Thoughts on Maps, Illusion, Reality… and Life

Recently, a friend of mine signed up at an online dating site. He filled out the profile materials and started interacting with possible matches. Before long, he had identified a few candidates, and one woman in particular, he believed, held great promise. Following protocol, they agreed to meet.

The day after their initial meeting, my friend and I met for lunch. “Well, how was your first date?” I asked. “A huge disappointment!” he responded, without hesitation. “I’m sorry… what happened?” “That’s just it—nothing,” he said. “No chemistry, no connection… our conversation was strained and based on her profile and photograph I might add, I was questioning whether they’d sent the wrong woman.” As my friend continued, I was reminded of Alfred Korzybski’s statement: “The map is not the territory.”

Korzybski’s axiom refers to more than a simple road map. He was distinguishing between a representation of reality and reality itself. While it may seem obvious, confusing the two is more common than not.

In the case of my friend, his perceptions and expectations were based on the map—the woman’s description and image. Then he confronted the territory—the real woman. Because the map didn’t align with the territory, he was disappointed. Confusing the map for the territory is a frequent occurrence… and typically operates on a subconscious level.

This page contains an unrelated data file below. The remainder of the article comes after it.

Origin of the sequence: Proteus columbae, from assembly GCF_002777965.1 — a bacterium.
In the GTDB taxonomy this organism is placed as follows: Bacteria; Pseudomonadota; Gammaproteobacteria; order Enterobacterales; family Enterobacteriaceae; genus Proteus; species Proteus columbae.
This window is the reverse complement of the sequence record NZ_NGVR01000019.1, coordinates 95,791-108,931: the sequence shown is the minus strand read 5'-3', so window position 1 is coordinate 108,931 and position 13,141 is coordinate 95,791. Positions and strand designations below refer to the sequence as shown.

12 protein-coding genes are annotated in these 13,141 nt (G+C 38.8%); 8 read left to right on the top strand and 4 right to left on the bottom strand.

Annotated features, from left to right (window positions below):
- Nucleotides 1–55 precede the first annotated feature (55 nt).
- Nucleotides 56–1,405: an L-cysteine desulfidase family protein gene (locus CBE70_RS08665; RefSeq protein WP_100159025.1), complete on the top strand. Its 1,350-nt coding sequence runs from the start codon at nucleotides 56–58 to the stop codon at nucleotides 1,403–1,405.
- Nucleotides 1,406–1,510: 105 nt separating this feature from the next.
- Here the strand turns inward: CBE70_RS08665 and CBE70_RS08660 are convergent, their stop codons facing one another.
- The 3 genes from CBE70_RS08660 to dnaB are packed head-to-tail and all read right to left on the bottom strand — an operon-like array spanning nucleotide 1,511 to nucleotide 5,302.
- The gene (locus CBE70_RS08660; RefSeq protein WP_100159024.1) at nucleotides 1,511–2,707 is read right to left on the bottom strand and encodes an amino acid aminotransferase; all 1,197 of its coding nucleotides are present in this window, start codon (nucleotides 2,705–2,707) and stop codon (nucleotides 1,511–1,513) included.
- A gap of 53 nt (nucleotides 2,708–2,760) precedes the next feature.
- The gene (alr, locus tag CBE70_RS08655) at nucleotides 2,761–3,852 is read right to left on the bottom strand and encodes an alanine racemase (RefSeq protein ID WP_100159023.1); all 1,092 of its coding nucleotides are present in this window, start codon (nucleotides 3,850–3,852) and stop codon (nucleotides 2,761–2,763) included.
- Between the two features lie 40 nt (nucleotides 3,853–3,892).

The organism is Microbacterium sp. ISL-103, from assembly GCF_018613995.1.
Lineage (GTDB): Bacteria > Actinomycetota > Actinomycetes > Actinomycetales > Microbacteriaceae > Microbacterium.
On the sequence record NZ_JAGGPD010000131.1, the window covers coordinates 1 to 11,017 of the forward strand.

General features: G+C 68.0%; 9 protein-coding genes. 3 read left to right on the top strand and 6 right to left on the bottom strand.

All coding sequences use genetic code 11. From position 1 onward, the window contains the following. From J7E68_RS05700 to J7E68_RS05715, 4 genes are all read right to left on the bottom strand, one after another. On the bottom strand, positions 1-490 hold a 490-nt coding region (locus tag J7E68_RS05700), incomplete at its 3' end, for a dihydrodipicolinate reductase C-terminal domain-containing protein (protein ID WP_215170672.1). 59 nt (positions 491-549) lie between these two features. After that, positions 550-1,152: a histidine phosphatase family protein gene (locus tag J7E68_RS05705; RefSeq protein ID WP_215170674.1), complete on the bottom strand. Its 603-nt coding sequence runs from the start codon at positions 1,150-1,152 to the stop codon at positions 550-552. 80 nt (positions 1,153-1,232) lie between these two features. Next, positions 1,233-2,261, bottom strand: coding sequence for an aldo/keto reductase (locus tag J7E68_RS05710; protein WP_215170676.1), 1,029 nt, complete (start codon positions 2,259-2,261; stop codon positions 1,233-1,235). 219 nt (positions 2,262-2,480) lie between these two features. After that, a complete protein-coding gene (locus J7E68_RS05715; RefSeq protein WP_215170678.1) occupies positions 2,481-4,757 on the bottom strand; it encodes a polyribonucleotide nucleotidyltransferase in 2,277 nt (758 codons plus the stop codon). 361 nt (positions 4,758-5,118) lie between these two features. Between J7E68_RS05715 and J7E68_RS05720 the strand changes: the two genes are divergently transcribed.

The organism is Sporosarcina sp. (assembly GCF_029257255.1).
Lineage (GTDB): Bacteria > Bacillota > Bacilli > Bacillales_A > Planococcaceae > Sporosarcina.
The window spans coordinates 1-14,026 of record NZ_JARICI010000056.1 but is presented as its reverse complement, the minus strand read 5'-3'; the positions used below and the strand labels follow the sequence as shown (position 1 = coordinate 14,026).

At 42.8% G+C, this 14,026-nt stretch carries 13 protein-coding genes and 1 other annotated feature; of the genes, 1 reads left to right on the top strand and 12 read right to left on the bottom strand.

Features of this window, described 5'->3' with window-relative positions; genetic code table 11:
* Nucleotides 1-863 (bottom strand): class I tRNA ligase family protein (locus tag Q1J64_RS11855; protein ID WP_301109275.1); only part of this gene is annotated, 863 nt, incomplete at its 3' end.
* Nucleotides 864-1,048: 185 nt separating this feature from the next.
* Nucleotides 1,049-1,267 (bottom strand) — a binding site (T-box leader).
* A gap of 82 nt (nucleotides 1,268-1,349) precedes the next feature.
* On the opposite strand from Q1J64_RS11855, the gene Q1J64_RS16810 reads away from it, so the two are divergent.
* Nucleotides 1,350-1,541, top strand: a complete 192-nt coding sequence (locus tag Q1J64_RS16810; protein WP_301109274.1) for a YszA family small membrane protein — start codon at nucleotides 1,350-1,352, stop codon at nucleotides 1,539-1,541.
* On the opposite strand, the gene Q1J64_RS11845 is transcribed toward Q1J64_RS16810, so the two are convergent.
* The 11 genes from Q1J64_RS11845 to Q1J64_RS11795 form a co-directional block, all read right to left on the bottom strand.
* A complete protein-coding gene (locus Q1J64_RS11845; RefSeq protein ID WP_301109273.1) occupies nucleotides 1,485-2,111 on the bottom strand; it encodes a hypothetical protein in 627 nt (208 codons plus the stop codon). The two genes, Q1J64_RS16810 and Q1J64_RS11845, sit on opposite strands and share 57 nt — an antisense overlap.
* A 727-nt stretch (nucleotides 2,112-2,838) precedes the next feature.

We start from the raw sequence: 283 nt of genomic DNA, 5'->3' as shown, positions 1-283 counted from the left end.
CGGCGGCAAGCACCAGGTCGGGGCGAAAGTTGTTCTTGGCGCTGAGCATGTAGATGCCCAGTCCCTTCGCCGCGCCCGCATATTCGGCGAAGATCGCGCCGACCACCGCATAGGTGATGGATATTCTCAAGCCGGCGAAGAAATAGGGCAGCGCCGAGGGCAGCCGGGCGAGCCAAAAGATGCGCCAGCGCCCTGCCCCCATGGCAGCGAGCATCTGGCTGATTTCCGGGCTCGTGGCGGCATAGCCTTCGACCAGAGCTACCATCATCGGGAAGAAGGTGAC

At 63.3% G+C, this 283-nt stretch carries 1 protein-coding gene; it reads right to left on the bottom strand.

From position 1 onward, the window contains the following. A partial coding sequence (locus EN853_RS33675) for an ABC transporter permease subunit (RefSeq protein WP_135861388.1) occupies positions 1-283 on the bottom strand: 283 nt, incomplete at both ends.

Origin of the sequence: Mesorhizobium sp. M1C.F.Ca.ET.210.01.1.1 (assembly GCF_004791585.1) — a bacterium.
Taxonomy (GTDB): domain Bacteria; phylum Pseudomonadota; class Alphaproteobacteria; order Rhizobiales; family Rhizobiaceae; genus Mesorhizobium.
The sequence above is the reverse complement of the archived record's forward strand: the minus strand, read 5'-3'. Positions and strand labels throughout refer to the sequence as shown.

Starting at birth, our parents, relatives, teachers and society imprint us with maps, instructions and beliefs to follow. In our effort to understand the world, be accepted and communicate with others, we accept them. As the years pass, based on personal experience and observation, we challenge and revise some of the old maps and create new ones to follow. The more closely our representation (map) aligns to reality itself (territory)—the more useful. Still, being cognizant of the map and territory helps us avoid confusion and opens our mind to new levels of awareness.

Consider these examples: the executive who believes in a marketing plan rather than his customers; the consumer who is more influenced by the package than the product itself; the doctor who accepts a misdiagnoses and prescribes the right treatment for the wrong illness; the publisher, who by adhering to old categories, can’t see new opportunities; the advertiser who promotes features not found in the product; the person so focused on the problem, they can’t see the solution; the woman who refuses to wear red clothing because as a child she was told it wasn’t her color; the young man afraid to try again because he failed in the past; the expert whose worldview is shaped by a TV station; the politician who twists words to justify unkept promises; the radio evangelist, who distorts meaningless numbers to match his beliefs… the examples of maps misaligned with reality or mistaken for territory is exhaustive.